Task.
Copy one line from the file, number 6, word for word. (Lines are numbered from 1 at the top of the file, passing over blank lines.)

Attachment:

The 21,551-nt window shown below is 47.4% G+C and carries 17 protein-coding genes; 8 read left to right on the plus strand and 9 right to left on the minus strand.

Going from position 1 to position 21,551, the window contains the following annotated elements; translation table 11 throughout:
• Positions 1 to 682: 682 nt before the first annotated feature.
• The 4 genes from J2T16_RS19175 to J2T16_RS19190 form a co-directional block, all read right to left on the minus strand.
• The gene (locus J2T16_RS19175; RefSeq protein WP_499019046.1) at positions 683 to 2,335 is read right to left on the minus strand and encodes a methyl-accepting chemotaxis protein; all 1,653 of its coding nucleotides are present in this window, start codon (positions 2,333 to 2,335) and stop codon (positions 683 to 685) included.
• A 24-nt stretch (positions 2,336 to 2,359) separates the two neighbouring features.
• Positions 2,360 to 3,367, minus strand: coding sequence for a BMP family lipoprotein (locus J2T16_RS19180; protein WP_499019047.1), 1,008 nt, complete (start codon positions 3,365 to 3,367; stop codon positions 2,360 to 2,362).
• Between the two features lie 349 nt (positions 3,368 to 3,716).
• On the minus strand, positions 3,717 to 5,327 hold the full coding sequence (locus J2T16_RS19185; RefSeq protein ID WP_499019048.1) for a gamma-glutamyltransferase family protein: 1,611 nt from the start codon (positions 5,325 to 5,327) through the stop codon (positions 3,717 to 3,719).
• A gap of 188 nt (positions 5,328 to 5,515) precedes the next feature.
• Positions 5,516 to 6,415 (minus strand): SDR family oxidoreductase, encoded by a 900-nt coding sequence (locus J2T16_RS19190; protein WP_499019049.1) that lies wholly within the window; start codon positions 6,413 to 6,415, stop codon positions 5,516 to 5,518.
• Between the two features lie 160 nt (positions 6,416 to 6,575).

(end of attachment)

• A 24-nt stretch (positions 2,336 to 2,359) separates the two neighbouring features.